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Tuesday, February 24, 2004


Chester Brown -- One of the best and most unique graphic novels of 2003 -- or any year, for that matter -- was Louis Riel. Chester Brown's insightful biography of one of Canada's most iconoclastic historical figures was also a huge leap forward for Brown, and for comics as an artform. This particular Five Questions originated as an interview for the radio station I work at, and can be heard through the station's website. My thanks to Chester Brown and Drawn and Quarterly's Peggy Burns for helping arrange this interview, and special thanks to Broken Frontier's Chris Hunter for transcribing the audio.

Many of your earlier works focused primarily on stories from your own life, autobiographical stories. What did you learn from autobiographical cartooning and what caused you to shift gears into this latest mode?

I learned that when you do stories about your own life, the people around you get mad at you for depicting them wrong. So, doing someone else's life is safer...they tend to think that I've gotten certain details wrong and don't like the clothes I have them wearing or the opinions I have them proclaiming or whatever...

Louis Riel is a key figure in Canadian history, but most Americans, I don't think, will be too familiar with him. Can you tell me a little about what attracted you to him as a subject?

Well, when I began the project, politically, I was an anarchist, and so I was attracted to the story of someone who had tried to, or who had led two rebellions against the Canadian government. That was probably the primary attraction, although, also I've had an interest in issues about mental health and schizophrenia. My mother was a schizophrenic and so the whole part of the story that dealt with Riel's own craziness and his incarceration in a mental institution, that part appealed to me, too. I felt that I'd be able to do something interesting with that. He considered himself a prophet. He called himself the "Prophet Of The New World" and he basically tried to setup his own new religion. And that had people thinking he was crazy.

You had to compress certain events and characters in telling this story...tell me why that was necessary and what kind of judgment calls you found yourself making in the process.

It was necessary because I wanted to limit myself to about two hundred pages and comics need more space than prose does. You know, in prose, you can describe something quickly in a sentence, but if you're to depict what happens in that sentence, it might take a page or more. So, to really tell a biography fully, you'd need maybe, like, a thousand pages to tell it rather than the two hundred that I gave myself, but I wanted to limit myself to around two hundred pages because I knew that it would take a while to do even that much because comics are kind of time consuming; it took me about five years to do the project as it was and if I'd have done a thousand pages, it would have been that much longer, so, yeah, I needed to kind of compress events and combine characters and all that kind of stuff...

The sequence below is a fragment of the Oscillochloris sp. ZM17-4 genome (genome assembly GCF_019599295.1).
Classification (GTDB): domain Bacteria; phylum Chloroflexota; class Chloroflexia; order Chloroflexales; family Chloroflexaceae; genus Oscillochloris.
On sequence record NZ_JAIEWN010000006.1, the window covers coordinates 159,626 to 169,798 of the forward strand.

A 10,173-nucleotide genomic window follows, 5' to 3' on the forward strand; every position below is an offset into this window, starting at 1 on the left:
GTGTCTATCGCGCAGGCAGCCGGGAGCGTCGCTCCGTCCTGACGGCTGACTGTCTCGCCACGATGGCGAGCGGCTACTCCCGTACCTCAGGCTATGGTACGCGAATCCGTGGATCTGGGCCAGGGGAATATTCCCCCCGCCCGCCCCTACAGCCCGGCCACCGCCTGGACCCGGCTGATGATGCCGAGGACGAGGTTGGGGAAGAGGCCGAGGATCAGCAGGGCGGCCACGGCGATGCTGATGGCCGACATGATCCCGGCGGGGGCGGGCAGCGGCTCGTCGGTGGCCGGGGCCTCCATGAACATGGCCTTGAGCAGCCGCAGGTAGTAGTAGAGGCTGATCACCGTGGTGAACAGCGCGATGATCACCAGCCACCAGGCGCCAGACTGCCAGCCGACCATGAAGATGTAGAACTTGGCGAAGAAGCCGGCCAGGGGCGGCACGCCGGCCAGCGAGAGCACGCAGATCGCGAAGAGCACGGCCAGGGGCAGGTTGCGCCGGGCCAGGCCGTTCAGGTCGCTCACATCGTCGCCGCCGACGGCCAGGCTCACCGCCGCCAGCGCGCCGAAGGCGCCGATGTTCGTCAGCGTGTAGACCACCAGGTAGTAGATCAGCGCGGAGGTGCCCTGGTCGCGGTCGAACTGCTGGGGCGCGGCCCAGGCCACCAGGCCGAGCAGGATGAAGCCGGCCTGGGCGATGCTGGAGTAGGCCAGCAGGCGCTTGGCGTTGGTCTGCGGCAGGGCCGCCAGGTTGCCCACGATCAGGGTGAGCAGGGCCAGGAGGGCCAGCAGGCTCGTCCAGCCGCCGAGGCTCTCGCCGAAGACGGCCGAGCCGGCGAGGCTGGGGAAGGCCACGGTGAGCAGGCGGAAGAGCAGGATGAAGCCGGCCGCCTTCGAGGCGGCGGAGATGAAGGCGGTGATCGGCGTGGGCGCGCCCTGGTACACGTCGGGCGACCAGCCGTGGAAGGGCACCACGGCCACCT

The book was originally serialized in pamphlet form as a series of ten comic books before, ultimately, being collected in this hardcover graphic novel. Since the book holds together so well as a single lengthy work, how do you feel about serializing it? Would you follow that format again?

I originally wrote out a script for the book beforehand and I thought it was going to work well as just a single work and I didn't really want to serialize it in comic book form. That was done at my publisher's suggestion because it did help finance the project as it went along, but, probably my next work I'm not going to serialize beforehand, I'm just going to release it as a graphic novel and that'll be the first that the public sees of it.

This project took a long time to do and it may be some time before your next graphic novel appears...how does a cartoonist support himself in these periods, when you're working on these really lengthy works and you don't have regular work appearing on a regular basis in the meantime?

I do get royalties from my older books, the money still does come in from that and sometimes from unusual sources, like foreign editons and that kind of thing. And, also, while doing the book, I did get a grant from the Canadian government, so that helped, too. I think this might have been the first graphic novel that did get a grant from the Canada Council For The Arts, but it kind of opened a door there because now they have an official category in their grant system for graphic novels.

Learn more about Chester Brown at the Drawn and Quarterly website.



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